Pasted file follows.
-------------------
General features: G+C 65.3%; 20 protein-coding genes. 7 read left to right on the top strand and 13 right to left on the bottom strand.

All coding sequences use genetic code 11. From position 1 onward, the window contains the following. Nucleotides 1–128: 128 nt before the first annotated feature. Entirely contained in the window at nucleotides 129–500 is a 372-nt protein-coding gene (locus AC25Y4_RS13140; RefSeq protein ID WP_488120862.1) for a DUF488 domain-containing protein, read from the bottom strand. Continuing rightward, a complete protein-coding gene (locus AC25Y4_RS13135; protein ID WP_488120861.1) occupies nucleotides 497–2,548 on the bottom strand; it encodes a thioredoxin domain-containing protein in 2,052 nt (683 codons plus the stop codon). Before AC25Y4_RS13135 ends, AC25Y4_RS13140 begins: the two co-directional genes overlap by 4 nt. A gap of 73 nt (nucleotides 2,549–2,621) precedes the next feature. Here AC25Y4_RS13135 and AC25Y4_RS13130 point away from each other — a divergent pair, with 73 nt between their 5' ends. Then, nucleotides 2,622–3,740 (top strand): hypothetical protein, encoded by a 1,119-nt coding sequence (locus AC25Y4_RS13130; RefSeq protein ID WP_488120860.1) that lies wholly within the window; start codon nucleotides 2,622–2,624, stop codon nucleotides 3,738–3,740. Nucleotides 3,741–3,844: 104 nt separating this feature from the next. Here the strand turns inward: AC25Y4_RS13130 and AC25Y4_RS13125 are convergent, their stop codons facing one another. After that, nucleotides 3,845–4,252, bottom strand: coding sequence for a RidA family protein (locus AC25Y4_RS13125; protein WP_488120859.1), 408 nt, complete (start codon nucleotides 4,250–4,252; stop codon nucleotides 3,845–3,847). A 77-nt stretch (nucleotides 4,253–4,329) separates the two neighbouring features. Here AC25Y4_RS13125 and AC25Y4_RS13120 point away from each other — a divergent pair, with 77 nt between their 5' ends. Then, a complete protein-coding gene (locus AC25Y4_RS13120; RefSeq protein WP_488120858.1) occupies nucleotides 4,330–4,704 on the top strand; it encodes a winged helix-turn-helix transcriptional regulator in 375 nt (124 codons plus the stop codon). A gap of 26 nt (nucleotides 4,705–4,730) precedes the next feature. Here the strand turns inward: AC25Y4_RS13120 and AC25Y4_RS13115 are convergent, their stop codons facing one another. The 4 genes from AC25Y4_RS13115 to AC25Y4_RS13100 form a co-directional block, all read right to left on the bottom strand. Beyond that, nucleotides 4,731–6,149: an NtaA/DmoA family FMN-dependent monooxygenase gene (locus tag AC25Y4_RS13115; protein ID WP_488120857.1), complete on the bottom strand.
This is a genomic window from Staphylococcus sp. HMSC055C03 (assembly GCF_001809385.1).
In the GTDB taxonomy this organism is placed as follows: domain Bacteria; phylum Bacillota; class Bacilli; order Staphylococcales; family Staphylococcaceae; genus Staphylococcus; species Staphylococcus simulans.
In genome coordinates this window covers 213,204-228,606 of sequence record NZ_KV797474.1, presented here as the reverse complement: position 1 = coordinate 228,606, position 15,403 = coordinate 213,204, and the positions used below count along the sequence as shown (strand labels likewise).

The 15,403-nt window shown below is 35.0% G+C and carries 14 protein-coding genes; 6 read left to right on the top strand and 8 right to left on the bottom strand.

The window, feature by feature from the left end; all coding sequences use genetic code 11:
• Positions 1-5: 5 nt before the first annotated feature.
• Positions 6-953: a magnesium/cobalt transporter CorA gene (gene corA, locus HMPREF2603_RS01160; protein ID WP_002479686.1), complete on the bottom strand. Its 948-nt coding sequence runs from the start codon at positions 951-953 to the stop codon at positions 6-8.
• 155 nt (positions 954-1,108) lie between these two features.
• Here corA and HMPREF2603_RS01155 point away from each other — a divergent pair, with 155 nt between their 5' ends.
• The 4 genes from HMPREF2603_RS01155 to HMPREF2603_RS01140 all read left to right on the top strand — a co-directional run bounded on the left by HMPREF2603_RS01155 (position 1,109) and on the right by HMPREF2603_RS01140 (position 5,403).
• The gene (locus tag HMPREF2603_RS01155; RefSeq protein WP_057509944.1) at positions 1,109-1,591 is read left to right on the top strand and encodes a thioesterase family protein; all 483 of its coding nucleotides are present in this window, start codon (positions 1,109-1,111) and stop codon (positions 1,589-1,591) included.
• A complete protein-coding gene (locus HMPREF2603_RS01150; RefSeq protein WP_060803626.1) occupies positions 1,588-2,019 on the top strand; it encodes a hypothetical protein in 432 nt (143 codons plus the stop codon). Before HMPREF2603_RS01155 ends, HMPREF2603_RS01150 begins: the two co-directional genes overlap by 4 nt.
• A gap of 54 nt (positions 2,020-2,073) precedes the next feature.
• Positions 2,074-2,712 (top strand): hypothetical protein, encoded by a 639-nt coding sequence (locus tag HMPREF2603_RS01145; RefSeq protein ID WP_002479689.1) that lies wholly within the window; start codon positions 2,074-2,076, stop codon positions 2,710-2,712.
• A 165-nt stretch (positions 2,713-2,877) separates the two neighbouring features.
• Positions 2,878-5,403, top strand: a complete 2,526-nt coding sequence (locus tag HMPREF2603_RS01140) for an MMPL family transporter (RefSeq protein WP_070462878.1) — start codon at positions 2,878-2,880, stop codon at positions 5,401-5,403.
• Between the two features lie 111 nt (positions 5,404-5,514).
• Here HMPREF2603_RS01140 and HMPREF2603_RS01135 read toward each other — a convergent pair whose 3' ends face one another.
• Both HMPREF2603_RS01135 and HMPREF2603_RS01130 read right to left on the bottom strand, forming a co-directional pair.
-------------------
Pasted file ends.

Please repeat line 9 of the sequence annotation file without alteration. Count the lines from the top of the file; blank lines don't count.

• Positions 6-953: a magnesium/cobalt transporter CorA gene (gene corA, locus HMPREF2603_RS01160; protein ID WP_002479686.1), complete on the bottom strand. Its 948-nt coding sequence runs from the start codon at positions 951-953 to the stop codon at positions 6-8.